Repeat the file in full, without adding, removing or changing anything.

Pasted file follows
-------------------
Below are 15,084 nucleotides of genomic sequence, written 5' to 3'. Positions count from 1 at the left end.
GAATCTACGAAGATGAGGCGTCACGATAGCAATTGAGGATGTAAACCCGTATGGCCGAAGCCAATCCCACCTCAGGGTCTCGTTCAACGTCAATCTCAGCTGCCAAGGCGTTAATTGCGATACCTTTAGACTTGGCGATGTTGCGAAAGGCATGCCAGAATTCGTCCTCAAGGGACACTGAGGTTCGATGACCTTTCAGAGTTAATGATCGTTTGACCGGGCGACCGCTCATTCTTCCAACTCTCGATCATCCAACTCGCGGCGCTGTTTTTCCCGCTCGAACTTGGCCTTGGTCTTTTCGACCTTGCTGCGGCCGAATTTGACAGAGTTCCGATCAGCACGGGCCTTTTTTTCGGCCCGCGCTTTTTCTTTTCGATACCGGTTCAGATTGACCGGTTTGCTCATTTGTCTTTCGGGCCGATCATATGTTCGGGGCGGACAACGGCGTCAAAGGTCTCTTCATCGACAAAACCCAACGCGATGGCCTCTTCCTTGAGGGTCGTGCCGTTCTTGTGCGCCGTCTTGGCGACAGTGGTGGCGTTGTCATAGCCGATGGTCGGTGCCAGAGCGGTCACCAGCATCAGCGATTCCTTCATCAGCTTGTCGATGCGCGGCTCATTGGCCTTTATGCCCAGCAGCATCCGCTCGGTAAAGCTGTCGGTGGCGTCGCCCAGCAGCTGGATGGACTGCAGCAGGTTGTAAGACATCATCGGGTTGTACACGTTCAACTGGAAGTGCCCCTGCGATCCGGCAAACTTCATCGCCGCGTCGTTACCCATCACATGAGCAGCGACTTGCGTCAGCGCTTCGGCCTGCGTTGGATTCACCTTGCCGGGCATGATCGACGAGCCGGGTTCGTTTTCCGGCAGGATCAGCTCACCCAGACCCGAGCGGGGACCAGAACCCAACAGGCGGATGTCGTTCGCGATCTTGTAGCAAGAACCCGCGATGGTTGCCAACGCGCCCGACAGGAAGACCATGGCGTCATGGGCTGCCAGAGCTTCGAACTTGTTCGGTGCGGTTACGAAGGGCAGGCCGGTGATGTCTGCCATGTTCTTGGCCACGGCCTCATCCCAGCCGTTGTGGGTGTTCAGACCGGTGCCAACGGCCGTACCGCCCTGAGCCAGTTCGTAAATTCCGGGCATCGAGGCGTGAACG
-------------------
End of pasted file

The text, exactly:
Below are 15,084 nucleotides of genomic sequence, written 5' to 3'. Positions count from 1 at the left end.
GAATCTACGAAGATGAGGCGTCACGATAGCAATTGAGGATGTAAACCCGTATGGCCGAAGCCAATCCCACCTCAGGGTCTCGTTCAACGTCAATCTCAGCTGCCAAGGCGTTAATTGCGATACCTTTAGACTTGGCGATGTTGCGAAAGGCATGCCAGAATTCGTCCTCAAGGGACACTGAGGTTCGATGACCTTTCAGAGTTAATGATCGTTTGACCGGGCGACCGCTCATTCTTCCAACTCTCGATCATCCAACTCGCGGCGCTGTTTTTCCCGCTCGAACTTGGCCTTGGTCTTTTCGACCTTGCTGCGGCCGAATTTGACAGAGTTCCGATCAGCACGGGCCTTTTTTTCGGCCCGCGCTTTTTCTTTTCGATACCGGTTCAGATTGACCGGTTTGCTCATTTGTCTTTCGGGCCGATCATATGTTCGGGGCGGACAACGGCGTCAAAGGTCTCTTCATCGACAAAACCCAACGCGATGGCCTCTTCCTTGAGGGTCGTGCCGTTCTTGTGCGCCGTCTTGGCGACAGTGGTGGCGTTGTCATAGCCGATGGTCGGTGCCAGAGCGGTCACCAGCATCAGCGATTCCTTCATCAGCTTGTCGATGCGCGGCTCATTGGCCTTTATGCCCAGCAGCATCCGCTCGGTAAAGCTGTCGGTGGCGTCGCCCAGCAGCTGGATGGACTGCAGCAGGTTGTAAGACATCATCGGGTTGTACACGTTCAACTGGAAGTGCCCCTGCGATCCGGCAAACTTCATCGCCGCGTCGTTACCCATCACATGAGCAGCGACTTGCGTCAGCGCTTCGGCCTGCGTTGGATTCACCTTGCCGGGCATGATCGACGAGCCGGGTTCGTTTTCCGGCAGGATCAGCTCACCCAGACCCGAGCGGGGACCAGAACCCAACAGGCGGATGTCGTTCGCGATCTTGTAGCAAGAACCCGCGATGGTTGCCAACGCGCCCGACAGGAAGACCATGGCGTCATGGGCTGCCAGAGCTTCGAACTTGTTCGGTGCGGTTACGAAGGGCAGGCCGGTGATGTCTGCCATGTTCTTGGCCACGGCCTCATCCCAGCCGTTGTGGGTGTTCAGACCGGTGCCAACGGCCGTACCGCCCTGAGCCAGTTCGTAAATTCCGGGCATCGAGGCGTGAACG